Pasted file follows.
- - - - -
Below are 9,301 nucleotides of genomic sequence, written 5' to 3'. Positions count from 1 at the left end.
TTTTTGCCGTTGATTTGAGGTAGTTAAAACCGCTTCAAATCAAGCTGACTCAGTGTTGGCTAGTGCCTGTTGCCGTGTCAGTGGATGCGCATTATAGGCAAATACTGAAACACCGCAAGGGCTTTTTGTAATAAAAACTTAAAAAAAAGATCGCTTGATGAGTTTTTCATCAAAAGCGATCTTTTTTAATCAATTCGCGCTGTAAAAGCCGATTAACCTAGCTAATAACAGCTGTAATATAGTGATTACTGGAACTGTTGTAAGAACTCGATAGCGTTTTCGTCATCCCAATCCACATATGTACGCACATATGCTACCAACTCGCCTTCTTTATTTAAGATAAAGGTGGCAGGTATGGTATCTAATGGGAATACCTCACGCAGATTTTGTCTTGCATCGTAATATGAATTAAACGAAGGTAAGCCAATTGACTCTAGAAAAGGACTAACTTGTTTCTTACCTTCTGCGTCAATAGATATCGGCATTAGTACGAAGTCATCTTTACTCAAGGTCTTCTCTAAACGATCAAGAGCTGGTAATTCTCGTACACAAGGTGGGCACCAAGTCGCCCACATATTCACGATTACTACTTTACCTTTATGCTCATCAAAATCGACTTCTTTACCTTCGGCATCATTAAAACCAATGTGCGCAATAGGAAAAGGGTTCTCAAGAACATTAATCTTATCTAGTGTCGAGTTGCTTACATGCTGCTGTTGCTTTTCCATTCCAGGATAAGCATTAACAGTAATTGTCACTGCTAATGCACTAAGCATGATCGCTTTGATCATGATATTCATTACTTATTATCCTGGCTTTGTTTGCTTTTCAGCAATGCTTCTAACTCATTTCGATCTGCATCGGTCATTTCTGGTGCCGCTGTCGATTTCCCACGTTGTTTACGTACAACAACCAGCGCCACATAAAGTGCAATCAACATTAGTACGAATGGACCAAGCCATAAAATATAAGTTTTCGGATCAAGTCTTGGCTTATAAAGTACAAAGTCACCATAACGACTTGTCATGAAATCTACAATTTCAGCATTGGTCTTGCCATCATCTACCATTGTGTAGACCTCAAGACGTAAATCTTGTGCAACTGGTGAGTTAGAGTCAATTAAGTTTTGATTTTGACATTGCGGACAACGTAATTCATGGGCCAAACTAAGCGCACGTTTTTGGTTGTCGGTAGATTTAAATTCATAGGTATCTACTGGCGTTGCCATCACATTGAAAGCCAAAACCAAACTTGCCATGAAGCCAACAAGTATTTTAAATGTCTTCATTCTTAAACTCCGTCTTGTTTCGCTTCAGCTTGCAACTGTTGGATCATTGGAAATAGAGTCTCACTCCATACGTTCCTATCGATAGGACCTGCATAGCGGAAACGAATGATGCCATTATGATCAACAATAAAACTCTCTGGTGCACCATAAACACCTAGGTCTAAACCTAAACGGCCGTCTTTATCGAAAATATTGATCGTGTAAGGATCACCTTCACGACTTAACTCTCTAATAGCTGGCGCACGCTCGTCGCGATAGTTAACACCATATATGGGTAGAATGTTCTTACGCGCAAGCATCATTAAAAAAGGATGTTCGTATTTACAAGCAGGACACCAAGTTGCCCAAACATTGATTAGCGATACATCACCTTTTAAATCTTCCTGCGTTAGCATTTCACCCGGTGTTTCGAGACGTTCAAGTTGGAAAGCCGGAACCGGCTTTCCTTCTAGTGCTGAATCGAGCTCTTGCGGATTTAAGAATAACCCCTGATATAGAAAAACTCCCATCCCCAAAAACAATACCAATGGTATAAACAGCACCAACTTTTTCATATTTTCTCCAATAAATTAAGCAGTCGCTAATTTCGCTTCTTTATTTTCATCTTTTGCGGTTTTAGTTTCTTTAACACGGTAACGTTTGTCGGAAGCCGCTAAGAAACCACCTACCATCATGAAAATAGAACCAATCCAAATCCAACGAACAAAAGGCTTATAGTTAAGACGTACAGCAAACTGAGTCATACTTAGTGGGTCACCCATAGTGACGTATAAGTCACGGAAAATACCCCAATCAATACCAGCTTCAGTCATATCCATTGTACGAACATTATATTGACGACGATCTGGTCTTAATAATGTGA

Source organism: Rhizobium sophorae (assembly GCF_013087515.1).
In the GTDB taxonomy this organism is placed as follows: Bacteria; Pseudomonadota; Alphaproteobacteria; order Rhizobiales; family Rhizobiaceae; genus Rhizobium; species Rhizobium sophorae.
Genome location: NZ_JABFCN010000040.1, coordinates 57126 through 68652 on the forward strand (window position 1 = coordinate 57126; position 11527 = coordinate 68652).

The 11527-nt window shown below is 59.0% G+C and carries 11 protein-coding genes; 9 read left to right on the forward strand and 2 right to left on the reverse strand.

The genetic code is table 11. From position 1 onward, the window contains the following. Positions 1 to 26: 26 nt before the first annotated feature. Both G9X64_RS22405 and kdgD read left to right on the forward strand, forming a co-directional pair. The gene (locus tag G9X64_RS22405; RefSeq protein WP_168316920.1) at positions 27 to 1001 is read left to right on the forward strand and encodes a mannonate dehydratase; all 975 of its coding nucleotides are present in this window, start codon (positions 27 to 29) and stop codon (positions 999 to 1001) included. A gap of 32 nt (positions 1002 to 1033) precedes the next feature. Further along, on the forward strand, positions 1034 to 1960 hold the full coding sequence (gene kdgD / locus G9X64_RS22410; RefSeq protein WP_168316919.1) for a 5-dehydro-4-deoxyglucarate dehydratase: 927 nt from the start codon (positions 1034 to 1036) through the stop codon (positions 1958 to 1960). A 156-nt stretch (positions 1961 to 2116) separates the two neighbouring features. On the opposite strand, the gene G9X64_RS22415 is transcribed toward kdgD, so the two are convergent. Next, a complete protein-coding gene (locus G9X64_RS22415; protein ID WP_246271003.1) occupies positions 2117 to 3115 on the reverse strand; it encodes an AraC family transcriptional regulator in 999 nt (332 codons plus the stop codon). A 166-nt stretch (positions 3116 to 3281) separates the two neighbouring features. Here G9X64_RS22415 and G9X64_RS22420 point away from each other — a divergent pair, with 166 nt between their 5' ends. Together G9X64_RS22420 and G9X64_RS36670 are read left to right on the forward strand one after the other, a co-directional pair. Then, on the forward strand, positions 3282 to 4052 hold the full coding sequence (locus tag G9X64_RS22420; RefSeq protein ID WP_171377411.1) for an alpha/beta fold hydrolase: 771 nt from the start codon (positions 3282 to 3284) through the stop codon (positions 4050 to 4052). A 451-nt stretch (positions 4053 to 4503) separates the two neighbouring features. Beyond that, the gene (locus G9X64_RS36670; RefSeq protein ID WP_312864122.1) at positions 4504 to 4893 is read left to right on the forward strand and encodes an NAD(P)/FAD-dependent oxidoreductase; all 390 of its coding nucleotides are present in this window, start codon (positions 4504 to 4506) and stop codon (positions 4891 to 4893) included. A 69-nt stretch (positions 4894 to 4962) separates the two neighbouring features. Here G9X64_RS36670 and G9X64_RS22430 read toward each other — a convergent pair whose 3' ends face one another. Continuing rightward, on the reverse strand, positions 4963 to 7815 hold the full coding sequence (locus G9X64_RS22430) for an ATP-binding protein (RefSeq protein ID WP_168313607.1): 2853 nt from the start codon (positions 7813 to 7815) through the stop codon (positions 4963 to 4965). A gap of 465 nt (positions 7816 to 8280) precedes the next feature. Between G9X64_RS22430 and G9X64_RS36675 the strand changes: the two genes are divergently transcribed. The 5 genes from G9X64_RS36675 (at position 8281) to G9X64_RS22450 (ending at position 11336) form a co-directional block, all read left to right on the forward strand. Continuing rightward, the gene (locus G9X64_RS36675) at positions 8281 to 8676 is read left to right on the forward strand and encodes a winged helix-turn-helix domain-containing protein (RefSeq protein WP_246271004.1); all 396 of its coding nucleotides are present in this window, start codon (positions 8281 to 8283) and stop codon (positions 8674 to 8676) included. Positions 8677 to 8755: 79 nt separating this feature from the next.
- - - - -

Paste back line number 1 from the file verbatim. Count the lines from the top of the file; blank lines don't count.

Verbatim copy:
Below are 9,301 nucleotides of genomic sequence, written 5' to 3'. Positions count from 1 at the left end.